The study of gender is a relatively recent development in the field of Egyptology. In this module the students will be introduced to modern theories and approaches to issues related to gender in Ancient Egypt and critically engage in a detailed study of the subject.

  • CL-M66 Reading Advanced Egyptian Texts

    The module builds upon the student's ability in the Egyptian language and is dedicated to the in-depth study, translation, criticism, and interpretation of one or more Egyptian texts in the original. Depending in the needs and interests of the students, the texts selected will be drawn from Old, Middle, or Late Egyptian; Demotic; or Coptic.

  • CLD300 Classics, Ancient History, Egyptology Dissertation

    Dissertation module for students doing single honours or joint honours degrees in Classics, Classical Civilisation, Ancient History or Egyptology. The aim is for students to do detailed research, to work on a project for several months and to produce a scholarly study of c. 8000-10000 words. The dissertation topic can be chosen freely, in consultation with a member of academic staff and subject to compatibility with a student's degree scheme and availability of supervisors and library material. This is a chance for students to pursue an area in which they are especially interested, and to deal with it in depth. Students may choose to do museum-based research. There are two preparatory pieces of assessment: an abstract, outline and bibliography, and an analysis of crucial source material and/or secondary literature. Work on the dissertation itself takes up most of the two semesters. Students are expected to do research independently, but there is a series of lectures in the first semester to provide advice on research and scholarly writing, Every student will be assigned a supervisor who will be organising group sessions with his/her supervisees and who will also be available for one-to-one supervision sessions.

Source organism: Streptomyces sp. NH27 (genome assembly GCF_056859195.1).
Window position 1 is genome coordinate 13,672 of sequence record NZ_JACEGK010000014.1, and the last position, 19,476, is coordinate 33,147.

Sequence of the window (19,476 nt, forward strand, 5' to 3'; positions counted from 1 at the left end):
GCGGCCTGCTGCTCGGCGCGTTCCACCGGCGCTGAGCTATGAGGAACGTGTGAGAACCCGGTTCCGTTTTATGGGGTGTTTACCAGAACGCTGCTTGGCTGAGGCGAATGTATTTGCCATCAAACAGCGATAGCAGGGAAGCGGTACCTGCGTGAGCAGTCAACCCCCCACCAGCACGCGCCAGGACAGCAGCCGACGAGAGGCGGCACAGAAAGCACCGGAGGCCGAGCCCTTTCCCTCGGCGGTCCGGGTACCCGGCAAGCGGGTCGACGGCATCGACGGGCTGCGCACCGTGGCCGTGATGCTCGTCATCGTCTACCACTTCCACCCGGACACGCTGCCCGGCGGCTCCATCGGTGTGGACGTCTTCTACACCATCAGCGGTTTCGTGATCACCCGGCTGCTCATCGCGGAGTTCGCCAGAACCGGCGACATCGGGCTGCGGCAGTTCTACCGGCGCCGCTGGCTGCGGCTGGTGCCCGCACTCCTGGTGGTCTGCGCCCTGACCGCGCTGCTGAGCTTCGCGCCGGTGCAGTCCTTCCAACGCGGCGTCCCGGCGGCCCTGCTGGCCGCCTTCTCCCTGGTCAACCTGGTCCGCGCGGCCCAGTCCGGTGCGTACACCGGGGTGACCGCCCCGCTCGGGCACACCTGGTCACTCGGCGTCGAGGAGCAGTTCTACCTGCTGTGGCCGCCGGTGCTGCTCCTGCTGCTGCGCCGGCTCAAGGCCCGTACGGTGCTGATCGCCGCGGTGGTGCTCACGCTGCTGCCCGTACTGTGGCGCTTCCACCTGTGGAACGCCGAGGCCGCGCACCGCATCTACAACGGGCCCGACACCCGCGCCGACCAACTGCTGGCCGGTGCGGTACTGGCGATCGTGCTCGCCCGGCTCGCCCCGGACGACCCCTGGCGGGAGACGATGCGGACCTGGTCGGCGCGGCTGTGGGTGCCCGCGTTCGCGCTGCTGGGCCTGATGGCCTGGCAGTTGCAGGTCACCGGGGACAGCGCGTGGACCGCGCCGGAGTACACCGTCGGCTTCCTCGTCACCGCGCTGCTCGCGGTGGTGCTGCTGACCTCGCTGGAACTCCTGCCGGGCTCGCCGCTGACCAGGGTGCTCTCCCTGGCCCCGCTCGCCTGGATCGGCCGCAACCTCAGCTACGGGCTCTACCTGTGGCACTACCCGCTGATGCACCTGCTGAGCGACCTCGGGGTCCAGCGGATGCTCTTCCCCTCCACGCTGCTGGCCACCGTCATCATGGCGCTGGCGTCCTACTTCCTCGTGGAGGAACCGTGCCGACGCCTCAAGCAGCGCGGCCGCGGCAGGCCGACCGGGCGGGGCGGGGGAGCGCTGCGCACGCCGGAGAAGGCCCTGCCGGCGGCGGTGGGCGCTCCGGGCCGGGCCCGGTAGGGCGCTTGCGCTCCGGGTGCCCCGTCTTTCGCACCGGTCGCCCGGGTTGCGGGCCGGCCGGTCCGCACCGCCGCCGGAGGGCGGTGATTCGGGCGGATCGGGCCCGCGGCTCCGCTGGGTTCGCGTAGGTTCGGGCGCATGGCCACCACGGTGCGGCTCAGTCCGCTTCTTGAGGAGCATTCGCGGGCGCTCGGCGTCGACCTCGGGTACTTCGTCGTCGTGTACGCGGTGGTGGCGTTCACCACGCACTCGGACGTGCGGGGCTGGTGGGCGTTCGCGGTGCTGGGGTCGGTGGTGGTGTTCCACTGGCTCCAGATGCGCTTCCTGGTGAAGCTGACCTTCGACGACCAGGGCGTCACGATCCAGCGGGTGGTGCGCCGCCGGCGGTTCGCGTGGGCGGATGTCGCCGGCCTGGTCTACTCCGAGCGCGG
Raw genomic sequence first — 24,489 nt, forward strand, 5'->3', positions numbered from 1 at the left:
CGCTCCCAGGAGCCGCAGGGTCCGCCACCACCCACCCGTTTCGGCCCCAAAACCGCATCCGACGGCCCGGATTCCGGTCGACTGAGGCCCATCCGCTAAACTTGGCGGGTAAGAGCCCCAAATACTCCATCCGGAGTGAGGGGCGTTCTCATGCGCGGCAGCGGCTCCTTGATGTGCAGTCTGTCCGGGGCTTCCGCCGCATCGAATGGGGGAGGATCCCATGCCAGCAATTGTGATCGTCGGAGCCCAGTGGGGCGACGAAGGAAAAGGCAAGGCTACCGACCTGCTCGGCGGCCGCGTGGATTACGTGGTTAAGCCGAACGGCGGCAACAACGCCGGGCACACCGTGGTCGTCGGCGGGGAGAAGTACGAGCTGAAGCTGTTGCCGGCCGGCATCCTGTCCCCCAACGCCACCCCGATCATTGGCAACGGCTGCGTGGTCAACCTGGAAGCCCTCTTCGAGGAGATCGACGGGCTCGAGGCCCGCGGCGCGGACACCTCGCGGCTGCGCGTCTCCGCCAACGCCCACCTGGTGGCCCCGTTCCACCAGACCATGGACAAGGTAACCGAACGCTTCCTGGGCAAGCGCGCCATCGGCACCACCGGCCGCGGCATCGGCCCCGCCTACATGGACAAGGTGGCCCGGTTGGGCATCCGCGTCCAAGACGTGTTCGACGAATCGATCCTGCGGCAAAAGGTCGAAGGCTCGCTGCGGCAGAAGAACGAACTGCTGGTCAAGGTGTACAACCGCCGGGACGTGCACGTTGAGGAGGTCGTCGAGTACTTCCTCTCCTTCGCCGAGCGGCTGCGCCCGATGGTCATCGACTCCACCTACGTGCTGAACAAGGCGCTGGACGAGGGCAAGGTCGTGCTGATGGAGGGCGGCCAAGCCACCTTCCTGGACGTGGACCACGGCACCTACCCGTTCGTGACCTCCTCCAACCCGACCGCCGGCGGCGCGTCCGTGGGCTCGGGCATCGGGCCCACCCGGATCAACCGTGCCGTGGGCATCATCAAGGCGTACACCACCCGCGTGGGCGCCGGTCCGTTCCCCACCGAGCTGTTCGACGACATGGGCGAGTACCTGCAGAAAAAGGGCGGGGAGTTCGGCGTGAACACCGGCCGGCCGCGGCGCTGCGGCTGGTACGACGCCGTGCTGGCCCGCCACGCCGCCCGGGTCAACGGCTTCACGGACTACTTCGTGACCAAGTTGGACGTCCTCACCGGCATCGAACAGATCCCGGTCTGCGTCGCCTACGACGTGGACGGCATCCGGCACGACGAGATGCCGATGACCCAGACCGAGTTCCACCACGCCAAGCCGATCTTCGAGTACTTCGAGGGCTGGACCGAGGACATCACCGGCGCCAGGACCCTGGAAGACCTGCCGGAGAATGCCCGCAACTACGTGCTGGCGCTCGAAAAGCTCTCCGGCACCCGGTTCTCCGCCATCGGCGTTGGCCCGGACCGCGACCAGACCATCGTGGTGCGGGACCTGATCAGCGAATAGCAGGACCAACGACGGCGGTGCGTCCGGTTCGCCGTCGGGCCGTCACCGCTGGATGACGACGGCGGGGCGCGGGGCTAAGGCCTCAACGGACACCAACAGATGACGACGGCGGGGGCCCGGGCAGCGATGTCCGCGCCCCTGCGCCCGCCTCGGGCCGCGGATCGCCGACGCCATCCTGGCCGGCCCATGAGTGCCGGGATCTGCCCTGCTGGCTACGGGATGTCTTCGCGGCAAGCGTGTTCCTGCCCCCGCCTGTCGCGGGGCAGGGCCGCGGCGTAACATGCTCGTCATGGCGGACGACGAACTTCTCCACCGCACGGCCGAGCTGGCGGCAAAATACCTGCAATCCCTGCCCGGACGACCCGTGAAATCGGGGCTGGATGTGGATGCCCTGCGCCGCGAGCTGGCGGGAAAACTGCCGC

• CLE120 Introduction to Ancient Egyptian History and Civilisation 1

    From the late fourth millennium BCE Egypt was one of the greatest political and military powers in the Near East, forming the one of the earliest examples of a nation state in that region. Not only did it create an enormously successful and long-lived governmental system that lasted in some form down to the establishment of Christianity in the country, but it played a key role in the destinies of neighbouring communities, in particular those of the Upper Nile Valley to the south and Syria-Palestine to the north-east. In addition, Egypt became a complex urban civilisation whose literature, art, and religion continue to be admired today. The relative abundance of surviving data permits a vivid insight into the conceptual and material world of the ancient inhabitants of the Nile Valley. This module thus focus on the political, social, and military history of Egypt from the Predynastic Period until the end of Dynasty 18 (circa 4400-1290 BCE) and introduces students to key aspects of Egyptian civilisation.